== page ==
|Publication number||US5588747 A|
|Application number||US 08/369,678|
|Publication date||Dec 31, 1996|
|Filing date||Jan 5, 1995|
|Priority date||Jun 1, 1994|
|Publication number||08369678, 369678, US 5588747 A, US 5588747A, US-A-5588747, US5588747 A, US5588747A|
|Inventors||Terry D. Blevins|
|Original Assignee||Blevins; Terry D.|
|Export Citation||BiBTeX, EndNote, RefMan|
|Patent Citations (11), Referenced by (33), Classifications (7), Legal Events (3)|
|External Links: USPTO, USPTO Assignment, Espacenet|
This application is a continuation-in-part of application, Ser. No. 08/252,588, filed June 1, 1994, now abandon.
The present invention relates generally to the field of temperature measuring devices, and in its preferred embodiments, devices which can be used both to measure the temperature of a liquid stream and to collect a sample of the liquid when the liquid reaches a desired temperature.
Securing a thermometer to the surface of a container is not new in the art. Nevertheless, patents have issued as recently as 1994 for containers which have or suggest surface-mounted thermometers, including U.S. Pat. No. D. 343,129 to Farley, U.S. Pat. No. 5,282,683 to Brett, and U.S. Pat. No. 5,304,003 to Winnonger. Farley discloses a measuring cup adorned with a pictorial of a mercury bulb-type thermometer. Brett and Winnongur, on the other hand, teach working apparatus. In particular, Brett's assembly utilizes a removable thermometer to measure the temperature of a liquid held in a cup; his thermometer is a resilient insert containing a liquid crystal thermometer which, placed inside the cup, conforms to the shape of its interior wall. Winnongur also employs a liquid crystal thermometer; the latter is mounted facing an aquarium wall so that it can be read through the aquarium water.
Each of these prior art combinations has a thermometer for sensing the temperature of liquid retained within a cup, an aquarium or the like. None of the prior art containers has a thermometer mounted thereon which can be used to measure the temperature of a liquid before it is collected and held in the container.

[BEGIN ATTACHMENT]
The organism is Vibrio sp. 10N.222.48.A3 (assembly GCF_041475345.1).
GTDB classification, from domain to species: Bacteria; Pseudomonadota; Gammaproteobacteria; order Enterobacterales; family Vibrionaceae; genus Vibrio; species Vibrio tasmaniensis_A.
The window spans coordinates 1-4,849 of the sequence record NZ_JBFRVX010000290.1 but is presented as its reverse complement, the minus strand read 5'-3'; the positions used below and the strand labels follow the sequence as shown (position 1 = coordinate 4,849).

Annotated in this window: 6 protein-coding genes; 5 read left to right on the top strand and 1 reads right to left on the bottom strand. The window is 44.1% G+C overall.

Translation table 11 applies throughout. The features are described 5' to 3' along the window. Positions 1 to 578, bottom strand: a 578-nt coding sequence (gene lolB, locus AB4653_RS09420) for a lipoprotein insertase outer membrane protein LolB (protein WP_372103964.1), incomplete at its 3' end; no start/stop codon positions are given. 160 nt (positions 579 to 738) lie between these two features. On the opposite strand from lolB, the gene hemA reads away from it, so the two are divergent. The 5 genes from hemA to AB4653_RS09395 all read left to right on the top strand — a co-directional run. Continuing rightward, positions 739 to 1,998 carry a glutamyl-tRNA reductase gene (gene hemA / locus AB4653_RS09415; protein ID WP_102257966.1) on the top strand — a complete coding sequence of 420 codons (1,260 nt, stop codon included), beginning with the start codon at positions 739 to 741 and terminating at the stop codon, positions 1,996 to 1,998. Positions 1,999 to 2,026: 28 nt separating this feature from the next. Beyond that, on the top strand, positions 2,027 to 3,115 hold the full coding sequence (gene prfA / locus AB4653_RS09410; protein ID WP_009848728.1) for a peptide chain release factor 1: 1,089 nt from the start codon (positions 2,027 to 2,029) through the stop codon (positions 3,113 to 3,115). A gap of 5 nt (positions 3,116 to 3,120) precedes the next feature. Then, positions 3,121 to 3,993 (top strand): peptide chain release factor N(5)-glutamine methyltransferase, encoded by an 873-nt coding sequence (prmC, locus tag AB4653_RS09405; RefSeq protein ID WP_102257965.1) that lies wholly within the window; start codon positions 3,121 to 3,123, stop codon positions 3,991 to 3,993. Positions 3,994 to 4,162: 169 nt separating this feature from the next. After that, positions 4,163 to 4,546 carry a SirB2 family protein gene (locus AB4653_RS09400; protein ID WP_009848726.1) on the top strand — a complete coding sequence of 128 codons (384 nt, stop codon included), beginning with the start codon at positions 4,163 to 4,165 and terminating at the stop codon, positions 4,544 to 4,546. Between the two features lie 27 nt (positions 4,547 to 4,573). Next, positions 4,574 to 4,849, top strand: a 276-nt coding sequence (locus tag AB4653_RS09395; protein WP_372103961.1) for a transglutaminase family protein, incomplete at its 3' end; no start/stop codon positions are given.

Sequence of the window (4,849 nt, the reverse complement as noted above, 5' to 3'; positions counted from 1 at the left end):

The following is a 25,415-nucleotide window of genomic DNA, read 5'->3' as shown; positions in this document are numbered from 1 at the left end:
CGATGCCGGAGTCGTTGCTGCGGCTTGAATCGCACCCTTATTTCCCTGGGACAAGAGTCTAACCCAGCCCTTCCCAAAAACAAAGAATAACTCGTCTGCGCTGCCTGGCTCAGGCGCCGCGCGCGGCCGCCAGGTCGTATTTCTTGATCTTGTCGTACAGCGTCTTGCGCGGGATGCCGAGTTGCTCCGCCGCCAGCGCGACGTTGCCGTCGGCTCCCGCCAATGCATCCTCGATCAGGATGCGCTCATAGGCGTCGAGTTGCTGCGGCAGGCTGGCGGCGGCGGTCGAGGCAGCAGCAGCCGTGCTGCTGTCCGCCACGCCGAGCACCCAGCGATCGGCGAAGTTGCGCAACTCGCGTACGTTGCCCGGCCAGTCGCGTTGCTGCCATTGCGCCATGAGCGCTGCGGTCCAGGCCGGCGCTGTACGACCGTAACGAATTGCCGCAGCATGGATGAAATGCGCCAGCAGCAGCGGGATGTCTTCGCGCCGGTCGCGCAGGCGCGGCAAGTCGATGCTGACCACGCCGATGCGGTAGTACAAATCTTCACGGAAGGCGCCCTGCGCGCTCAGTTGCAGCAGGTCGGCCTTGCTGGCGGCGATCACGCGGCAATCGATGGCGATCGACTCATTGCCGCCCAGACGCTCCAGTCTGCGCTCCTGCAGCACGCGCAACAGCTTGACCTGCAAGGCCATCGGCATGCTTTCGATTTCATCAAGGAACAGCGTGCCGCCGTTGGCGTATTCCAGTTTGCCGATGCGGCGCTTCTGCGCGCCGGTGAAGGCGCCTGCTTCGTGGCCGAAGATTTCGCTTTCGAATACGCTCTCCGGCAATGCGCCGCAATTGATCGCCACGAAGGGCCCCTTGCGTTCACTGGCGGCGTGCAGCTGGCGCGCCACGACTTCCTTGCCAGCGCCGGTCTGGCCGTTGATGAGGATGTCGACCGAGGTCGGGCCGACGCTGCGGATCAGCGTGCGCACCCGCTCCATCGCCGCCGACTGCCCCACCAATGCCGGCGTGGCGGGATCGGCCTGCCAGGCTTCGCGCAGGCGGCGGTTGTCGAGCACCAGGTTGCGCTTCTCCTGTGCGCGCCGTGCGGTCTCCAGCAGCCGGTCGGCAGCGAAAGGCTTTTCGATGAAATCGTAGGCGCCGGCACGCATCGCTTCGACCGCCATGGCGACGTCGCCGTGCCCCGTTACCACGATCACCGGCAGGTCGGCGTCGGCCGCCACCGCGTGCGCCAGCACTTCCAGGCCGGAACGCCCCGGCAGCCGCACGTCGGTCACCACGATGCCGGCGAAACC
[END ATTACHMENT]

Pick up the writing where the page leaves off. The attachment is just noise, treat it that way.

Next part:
The object of this invention is to provide a hand-held utensil with thermometer affixed thereto for use in temperature-sensitive processes such as breadmaking, the utensil allowing a user to collect warm water as it is being discharged from a faucet but only after the water has increased in temperature to a point such that the water is at a proper temperature for use in the process.
A further object of this invention is to provide such an utensil in which the thermometer has a rapid response time, is easily readable, and, in the event the thermometer were to be broken, would present no hazard to a user.
In accordance with the invention, there is provided an insulated, double-walled measuring container having a liquid crystal thermometer mounted on an exterior surface thereof. To protect the liquid crystal thermometer, it is encased between the container and a transparent film affixed thereto, the film and its juncture with the container forming a water-tight seal.
When used in breadmaking, the improved container is initially positioned beneath a faucet so that water discharging therefrom flows over the thermometer but not into the receptacle of the container, keeping it from being exposed to any cooler water coming out of the tap. When water at the proper temperature is finally obtained, the water is captured in the container and, preferably, allowed to rest there for a few minutes, warming the interior walls of the insulated, double-walled container to this same temperature. Afterwards, the water level in the container is reduced to the level specified in a recipe; and other breadmaking ingredients, including yeast and sugar, are added.